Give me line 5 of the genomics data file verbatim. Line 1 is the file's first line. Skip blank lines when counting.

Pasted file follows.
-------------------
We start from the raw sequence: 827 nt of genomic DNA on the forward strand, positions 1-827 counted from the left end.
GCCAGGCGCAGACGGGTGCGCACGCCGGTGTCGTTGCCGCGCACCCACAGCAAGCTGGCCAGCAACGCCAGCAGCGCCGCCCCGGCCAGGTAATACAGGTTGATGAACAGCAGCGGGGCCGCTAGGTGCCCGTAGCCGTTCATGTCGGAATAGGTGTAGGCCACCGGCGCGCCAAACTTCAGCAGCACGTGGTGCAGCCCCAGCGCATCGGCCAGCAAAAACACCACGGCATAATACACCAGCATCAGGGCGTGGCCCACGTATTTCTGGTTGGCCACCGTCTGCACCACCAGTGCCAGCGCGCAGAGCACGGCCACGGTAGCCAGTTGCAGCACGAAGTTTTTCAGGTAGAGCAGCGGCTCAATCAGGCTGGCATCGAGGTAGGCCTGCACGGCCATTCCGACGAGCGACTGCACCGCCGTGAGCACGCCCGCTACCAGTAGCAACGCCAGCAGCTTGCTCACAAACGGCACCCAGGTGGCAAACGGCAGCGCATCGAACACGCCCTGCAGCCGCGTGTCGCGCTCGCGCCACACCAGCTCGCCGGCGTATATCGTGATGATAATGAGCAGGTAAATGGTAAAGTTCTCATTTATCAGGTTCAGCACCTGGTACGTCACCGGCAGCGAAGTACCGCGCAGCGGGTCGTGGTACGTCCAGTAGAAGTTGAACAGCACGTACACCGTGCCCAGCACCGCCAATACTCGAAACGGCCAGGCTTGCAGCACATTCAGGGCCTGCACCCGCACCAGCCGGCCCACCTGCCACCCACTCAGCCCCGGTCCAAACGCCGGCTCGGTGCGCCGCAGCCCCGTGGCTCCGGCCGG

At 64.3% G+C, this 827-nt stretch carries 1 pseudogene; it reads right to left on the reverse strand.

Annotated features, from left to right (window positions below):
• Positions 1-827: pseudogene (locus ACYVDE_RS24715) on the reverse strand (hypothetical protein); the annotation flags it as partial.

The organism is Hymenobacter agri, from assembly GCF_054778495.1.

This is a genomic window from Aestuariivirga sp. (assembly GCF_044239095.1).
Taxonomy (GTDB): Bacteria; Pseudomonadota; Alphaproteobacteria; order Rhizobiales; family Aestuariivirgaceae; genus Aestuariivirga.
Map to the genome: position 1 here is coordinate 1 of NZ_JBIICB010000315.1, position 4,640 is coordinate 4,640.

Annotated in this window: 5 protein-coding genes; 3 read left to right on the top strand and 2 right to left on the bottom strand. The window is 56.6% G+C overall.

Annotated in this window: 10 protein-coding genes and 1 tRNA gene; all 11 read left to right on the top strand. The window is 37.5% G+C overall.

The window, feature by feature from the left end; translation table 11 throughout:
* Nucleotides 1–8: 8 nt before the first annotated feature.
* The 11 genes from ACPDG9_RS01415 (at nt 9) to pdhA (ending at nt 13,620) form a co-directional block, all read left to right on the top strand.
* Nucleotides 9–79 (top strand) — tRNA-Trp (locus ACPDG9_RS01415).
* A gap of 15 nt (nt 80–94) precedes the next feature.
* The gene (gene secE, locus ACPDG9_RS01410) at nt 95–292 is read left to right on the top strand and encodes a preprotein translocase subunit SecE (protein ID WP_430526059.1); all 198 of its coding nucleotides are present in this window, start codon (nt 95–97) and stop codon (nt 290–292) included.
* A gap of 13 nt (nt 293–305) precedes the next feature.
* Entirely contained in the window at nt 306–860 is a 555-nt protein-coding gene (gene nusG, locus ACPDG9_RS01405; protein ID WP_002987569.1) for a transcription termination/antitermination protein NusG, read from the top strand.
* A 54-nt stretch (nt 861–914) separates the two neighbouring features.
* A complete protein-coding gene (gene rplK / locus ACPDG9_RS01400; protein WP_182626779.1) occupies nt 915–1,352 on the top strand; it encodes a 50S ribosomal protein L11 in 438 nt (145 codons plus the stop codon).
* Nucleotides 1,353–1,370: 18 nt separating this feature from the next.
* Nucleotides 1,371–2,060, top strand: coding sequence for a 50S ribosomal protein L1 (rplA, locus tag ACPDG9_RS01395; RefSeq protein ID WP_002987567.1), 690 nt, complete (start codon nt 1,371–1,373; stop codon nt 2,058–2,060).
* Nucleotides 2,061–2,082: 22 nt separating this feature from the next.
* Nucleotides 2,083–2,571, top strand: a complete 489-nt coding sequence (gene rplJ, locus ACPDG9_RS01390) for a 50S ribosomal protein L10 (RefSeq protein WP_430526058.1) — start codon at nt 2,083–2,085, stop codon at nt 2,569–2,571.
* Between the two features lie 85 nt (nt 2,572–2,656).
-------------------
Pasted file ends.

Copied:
• Positions 1-827: pseudogene (locus ACYVDE_RS24715) on the reverse strand (hypothetical protein); the annotation flags it as partial.